The Miracle Worker is a wonderful film because it so deftly demonstrates the humanity behind its characters, based of course on the deafblind author and activist Helen Keller, and her indefatigable teacher Anne Sullivan. These were two women who didn't want to be around each other, but stayed the course because they knew and accepted what the other was hoping to achieve. The mutual respect came later.
I was casually browsing Foxtel's selection last night and chanced upon this film on the Fox Classics channel. I hadn't seen it before but it came highly recommended by my mum, who for as long as I can recall has been gently shoving it into my crosshair. I let it run, not thinking I'd finish it, but there was something about the cheeky defiance in Patty Duke's eyes that rather ironically prevented me from looking away.
Hers is surely one of the all-time great performances, requiring much effort in aggressiveness and subtlety. Duke is saddled with the unwanted task of making a young girl -- who cannot see or hear (she can also barely speak) -- petulant in the eyes of her audience but also sympathetic enough that we deeply want her to learn her manners and fold her napkins and come out a better person.
The story begins with Helen as a baby, fully formed and chubby, but soon falling victim to an illness that steals her key senses and abandons her to the doting whim of her mother Kate (Inga Swenson), who sees her child's handicap as less of an infliction and more as an incurable happenstance. Helen grows, accustomed to her situation, but capitalises on her mother's leniency to develop neither manners nor obedience.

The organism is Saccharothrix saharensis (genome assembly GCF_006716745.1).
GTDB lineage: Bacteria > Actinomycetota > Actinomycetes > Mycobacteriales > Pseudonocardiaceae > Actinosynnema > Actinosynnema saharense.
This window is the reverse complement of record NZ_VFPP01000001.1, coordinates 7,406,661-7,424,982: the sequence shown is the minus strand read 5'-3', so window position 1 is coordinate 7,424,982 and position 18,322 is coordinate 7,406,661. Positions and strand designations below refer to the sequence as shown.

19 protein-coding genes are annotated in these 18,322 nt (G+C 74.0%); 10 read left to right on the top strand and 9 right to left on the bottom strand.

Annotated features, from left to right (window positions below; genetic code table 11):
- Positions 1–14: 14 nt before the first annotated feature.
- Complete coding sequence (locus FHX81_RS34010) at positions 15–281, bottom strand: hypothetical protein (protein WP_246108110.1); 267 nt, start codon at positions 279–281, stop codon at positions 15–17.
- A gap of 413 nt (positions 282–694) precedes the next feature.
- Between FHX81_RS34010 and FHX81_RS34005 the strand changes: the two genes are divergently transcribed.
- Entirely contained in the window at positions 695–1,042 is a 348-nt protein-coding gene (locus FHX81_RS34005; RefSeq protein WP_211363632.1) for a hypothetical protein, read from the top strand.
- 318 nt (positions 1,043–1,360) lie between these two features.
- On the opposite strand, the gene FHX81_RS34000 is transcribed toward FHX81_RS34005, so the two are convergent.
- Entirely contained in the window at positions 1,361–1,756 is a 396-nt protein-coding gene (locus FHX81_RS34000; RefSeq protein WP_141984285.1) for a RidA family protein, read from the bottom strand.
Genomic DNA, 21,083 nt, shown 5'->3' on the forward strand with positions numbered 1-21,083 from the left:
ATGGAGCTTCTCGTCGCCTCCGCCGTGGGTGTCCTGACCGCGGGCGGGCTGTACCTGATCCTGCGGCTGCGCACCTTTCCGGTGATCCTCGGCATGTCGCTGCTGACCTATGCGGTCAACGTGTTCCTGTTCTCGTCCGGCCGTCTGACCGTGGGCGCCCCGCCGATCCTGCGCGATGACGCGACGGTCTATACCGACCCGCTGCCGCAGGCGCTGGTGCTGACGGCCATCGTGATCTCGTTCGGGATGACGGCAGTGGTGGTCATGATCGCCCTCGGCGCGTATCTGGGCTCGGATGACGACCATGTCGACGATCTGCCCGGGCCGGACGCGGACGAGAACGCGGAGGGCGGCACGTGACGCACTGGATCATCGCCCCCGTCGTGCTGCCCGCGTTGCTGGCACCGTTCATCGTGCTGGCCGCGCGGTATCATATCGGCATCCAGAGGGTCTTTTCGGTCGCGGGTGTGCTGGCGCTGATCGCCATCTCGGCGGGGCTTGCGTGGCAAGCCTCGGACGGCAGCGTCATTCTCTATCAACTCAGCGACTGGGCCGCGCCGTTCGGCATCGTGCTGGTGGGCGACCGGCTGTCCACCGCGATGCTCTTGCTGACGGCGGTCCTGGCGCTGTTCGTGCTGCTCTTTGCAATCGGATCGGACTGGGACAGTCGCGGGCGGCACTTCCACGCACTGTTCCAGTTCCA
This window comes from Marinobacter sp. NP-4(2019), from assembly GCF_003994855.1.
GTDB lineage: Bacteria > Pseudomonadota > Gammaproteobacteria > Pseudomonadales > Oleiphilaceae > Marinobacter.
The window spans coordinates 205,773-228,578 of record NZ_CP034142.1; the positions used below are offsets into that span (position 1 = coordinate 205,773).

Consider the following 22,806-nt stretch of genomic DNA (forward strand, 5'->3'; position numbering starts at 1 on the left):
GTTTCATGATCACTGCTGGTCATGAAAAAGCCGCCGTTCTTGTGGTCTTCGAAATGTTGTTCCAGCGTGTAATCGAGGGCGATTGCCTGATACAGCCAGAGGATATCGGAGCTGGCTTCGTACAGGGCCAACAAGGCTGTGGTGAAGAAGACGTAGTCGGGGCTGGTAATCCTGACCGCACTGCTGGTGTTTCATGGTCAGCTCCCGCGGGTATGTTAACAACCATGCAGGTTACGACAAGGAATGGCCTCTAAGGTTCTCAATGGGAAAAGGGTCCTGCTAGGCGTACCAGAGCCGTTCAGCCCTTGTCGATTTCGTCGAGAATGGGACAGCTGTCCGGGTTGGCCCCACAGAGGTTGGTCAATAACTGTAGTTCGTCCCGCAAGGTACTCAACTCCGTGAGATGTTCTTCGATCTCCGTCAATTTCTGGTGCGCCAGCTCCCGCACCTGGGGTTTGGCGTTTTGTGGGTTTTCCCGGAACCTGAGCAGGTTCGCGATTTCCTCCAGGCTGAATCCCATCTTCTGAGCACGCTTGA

This is where Anne Sullivan comes in, played with cool determination by Anne Bancroft. Anne herself was a child of blindness, but miraculously had her sight regenerated by nine separate operations. She is hired by the Kellers to primarily be a teacher. They forget the most vital of questions: How can one be taught if one cannot communicate?
Anne determines that Helen must be sculpted from the ground up, and insists she have the child alone in her care for as long a time as her family will permit. There is a spectacularly exhausting nine-minute scene in which Anne locks herself in the dining hall with Helen and the two engage in a physical joust that one would rightly compare to a skirmish. Helen wants her mommy. Anne wants to teach Helen how to eat from a spoon and not out of her hands. It must be said Anne's goal is the more pragmatic. The loser of the battle, though, is certainly the dining hall.
Both Duke and Bancroft were awarded Oscars for their contributions to The Miracle Worker, and in this age of feminist uprising, many would certainly yearn for the feat to be repeated.
It is a movie that looks inward at perseverance just as readily as it looks outward at sign language and the realisation that arbitrary words actually belong to existing, tangible objects. The word "grass" is not just g-r-a-s-s put together; it represents something green and hardy. It could be argued that Helen always knew this, somewhere deep down inside her brilliant mind, but was never at peace with herself to discern it. In this respect, Anne Sullivan indeed worked a miracle, and in the process unlocked an intelligence that went on to change the way the world viewed physical disadvantages.